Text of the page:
In Ivory Coast, a new law could imprison journalists for 5 years!

In Ivory Coast, a new law could imprison journalists for 5 years!
In Ivory Coast, a new law could imprison journalists for 5 years!

Ivory Coast is currently at the heart of a crucial parliamentary discussion concerning the regulation of electronic communications. This debate, brought to the Senate on May 7, 2024, follows a first reading in the National Assembly. The bill, promoted by the Minister of Digital Transition and Digitization, Ibrahim Kalil Konate, raises both hopes and concerns.

The text proposes strict measures against the interception, disclosure, publication or unauthorized use of electronic communications, with penalties of up to five years in prison and fines of 10 million CFA francs. If on the one hand these provisions aim to strengthen the confidentiality and security of digital exchanges, they also give rise to criticism, in particular from the National Organization of Investigative Journalists of Côte d’Ivoire (ONJI-CI). The latter expresses serious concerns about the potential impact of the law on press freedom, journalistic independence and the protection of sources.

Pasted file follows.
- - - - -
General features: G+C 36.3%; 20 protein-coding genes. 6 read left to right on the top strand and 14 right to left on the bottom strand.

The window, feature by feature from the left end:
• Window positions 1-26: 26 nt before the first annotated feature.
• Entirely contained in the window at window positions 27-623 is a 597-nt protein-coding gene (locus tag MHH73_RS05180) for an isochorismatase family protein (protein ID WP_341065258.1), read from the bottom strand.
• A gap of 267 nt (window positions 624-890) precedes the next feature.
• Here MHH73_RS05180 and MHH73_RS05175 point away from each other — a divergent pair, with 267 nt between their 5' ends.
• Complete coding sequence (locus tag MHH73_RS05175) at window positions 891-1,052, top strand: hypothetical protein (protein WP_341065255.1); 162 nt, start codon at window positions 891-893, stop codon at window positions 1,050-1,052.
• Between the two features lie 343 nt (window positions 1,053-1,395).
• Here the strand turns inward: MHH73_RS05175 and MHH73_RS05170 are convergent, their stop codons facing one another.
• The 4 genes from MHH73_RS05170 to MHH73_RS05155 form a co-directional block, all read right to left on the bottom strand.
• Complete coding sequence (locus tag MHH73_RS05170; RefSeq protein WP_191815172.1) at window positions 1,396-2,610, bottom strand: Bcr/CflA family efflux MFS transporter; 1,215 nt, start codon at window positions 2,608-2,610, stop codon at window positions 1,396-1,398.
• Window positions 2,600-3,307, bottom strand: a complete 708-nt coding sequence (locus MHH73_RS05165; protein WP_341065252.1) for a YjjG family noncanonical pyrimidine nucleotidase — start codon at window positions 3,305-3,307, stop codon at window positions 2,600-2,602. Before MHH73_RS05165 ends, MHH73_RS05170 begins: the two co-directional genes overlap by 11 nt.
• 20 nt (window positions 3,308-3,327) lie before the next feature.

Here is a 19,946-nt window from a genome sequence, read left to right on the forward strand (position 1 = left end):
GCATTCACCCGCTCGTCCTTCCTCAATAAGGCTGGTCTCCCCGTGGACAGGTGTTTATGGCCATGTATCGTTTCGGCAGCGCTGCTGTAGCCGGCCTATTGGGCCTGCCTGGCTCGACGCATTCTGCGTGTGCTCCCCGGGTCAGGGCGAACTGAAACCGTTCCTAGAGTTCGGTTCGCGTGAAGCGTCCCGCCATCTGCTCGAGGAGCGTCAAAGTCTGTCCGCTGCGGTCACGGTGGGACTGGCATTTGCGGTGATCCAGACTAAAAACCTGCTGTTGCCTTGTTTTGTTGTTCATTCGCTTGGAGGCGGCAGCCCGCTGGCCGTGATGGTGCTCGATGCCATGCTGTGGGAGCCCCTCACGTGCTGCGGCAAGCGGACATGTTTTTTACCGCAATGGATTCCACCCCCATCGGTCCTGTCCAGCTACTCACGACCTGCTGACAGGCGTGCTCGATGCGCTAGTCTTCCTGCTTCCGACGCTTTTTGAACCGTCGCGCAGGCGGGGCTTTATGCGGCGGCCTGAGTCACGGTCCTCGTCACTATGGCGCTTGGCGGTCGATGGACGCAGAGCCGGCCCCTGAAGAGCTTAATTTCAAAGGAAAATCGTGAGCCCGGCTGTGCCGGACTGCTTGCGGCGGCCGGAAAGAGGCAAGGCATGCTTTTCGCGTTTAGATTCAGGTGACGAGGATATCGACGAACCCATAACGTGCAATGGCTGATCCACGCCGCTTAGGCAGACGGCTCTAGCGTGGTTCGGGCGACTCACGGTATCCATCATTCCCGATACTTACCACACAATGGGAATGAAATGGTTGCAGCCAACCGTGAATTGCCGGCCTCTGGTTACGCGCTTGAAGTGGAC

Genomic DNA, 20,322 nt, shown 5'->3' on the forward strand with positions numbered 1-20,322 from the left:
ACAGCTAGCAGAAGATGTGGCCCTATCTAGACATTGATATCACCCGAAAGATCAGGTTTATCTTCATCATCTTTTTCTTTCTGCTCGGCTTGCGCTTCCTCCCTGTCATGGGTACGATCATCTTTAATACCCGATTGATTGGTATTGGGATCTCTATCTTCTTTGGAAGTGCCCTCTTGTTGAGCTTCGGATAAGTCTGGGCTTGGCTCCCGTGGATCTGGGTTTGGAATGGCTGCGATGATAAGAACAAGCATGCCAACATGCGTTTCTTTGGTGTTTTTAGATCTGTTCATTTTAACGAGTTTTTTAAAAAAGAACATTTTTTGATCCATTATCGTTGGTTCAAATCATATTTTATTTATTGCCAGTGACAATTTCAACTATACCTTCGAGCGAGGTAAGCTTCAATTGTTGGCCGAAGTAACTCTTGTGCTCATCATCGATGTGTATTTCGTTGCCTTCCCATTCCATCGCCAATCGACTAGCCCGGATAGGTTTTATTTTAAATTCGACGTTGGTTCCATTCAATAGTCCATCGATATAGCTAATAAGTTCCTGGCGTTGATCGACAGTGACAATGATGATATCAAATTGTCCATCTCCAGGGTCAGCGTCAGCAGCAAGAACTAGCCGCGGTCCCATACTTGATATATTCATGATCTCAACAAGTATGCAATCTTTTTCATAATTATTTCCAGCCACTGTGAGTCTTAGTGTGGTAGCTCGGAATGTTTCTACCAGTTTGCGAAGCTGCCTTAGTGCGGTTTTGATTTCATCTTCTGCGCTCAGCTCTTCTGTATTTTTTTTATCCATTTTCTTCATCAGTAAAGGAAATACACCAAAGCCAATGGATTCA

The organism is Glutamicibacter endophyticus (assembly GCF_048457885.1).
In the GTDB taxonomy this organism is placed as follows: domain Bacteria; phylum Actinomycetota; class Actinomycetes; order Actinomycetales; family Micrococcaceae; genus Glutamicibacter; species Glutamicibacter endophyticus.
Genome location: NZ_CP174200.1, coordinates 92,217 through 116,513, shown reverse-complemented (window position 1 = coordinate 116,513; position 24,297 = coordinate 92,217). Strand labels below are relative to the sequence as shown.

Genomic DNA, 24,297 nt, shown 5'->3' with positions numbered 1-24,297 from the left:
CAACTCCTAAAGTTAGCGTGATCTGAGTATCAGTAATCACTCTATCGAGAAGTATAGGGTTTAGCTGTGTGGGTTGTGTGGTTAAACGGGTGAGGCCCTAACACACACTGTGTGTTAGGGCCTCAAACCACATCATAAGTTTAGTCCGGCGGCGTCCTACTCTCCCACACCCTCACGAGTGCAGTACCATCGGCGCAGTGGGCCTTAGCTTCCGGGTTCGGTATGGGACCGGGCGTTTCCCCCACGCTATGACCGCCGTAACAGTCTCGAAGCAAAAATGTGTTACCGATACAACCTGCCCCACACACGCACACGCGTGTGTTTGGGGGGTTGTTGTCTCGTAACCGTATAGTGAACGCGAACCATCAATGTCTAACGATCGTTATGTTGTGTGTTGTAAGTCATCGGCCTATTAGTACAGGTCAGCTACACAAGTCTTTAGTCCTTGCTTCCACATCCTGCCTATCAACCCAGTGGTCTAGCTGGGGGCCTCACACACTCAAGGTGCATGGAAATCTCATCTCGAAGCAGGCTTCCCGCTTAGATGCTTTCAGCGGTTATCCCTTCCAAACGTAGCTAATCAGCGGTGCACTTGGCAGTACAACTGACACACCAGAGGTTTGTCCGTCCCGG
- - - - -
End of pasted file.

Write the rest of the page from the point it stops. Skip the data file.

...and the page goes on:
Beyond the protection of privacy, the bill aims to revitalize the telecommunications sector by promoting healthy competition and better market regulation. This initiative is seen as a necessary step to adapt the Ivorian legislative framework to technological developments and international standards in electronic communications.

The law also plans to establish a more favorable environment for consumers, by improving transparency and offering guarantees against possible abuse by operators. This part of the text was developed in consultation with the various players in the sector, including the ministries concerned, private companies and civil society.

However, the approach adopted by the government is sparking a lively debate on the balance between security and freedom, a major issue in the current digital context. The next discussions in the Senate will therefore be decisive in determining the final form of the law and its impact on Ivorian society.

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